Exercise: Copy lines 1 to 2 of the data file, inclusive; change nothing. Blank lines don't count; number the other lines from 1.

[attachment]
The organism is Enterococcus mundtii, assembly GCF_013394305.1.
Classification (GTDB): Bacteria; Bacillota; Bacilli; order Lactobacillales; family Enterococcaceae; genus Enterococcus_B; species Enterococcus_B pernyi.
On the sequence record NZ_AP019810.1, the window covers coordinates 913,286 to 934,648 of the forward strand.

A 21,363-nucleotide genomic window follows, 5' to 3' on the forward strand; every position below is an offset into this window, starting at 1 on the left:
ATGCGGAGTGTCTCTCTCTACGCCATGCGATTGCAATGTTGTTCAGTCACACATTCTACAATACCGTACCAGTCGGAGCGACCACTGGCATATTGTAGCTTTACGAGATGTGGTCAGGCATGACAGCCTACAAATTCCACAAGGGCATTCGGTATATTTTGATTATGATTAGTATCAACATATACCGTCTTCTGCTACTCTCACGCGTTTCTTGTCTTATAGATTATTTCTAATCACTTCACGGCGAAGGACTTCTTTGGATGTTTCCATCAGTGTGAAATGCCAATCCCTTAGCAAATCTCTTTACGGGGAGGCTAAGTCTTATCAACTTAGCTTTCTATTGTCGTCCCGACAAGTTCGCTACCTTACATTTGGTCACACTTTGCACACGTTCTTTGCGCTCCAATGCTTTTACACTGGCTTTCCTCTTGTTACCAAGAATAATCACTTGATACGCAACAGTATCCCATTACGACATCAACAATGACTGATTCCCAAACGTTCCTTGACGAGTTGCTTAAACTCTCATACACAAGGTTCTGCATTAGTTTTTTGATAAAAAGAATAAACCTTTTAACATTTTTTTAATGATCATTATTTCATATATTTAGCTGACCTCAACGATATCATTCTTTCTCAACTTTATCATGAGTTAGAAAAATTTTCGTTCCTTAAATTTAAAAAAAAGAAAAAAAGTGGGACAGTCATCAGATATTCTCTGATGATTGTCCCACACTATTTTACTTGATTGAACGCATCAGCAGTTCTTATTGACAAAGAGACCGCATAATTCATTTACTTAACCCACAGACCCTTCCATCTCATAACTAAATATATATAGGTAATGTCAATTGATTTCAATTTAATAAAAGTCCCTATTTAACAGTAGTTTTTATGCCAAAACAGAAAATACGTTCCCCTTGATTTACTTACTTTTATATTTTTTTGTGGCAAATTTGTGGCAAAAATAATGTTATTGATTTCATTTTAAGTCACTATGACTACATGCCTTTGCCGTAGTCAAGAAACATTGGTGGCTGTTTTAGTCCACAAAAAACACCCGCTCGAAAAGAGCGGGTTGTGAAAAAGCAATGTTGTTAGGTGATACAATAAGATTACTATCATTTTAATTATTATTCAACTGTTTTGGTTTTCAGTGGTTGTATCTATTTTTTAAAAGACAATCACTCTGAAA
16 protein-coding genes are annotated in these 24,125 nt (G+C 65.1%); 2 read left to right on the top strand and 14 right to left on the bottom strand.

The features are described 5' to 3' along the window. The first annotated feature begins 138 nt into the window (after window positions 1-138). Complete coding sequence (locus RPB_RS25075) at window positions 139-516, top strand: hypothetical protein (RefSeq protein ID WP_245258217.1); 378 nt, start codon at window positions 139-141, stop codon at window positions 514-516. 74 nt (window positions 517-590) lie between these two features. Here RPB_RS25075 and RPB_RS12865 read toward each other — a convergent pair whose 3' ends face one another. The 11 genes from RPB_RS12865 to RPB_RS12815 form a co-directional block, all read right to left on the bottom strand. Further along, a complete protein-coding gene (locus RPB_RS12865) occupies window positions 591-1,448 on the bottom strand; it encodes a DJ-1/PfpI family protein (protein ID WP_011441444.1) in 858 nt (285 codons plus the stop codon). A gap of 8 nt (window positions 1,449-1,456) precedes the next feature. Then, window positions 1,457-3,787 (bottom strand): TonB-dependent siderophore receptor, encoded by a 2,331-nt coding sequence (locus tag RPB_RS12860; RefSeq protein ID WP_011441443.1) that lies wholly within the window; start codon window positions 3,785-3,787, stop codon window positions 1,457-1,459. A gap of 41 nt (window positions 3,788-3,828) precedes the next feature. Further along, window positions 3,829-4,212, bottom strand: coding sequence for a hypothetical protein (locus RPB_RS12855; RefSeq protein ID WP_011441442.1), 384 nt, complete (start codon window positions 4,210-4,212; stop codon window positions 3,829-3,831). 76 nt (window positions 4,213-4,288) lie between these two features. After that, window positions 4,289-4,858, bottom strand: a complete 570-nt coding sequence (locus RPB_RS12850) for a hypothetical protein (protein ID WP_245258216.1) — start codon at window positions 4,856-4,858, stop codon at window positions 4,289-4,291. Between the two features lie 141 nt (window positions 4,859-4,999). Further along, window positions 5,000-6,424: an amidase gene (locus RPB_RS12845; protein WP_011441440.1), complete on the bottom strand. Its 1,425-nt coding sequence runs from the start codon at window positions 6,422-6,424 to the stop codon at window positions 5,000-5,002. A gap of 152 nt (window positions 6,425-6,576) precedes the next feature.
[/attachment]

The organism is Enterococcus mundtii, assembly GCF_013394305.1.
Classification (GTDB): Bacteria; Bacillota; Bacilli; order Lactobacillales; family Enterococcaceae; genus Enterococcus_B; species Enterococcus_B pernyi.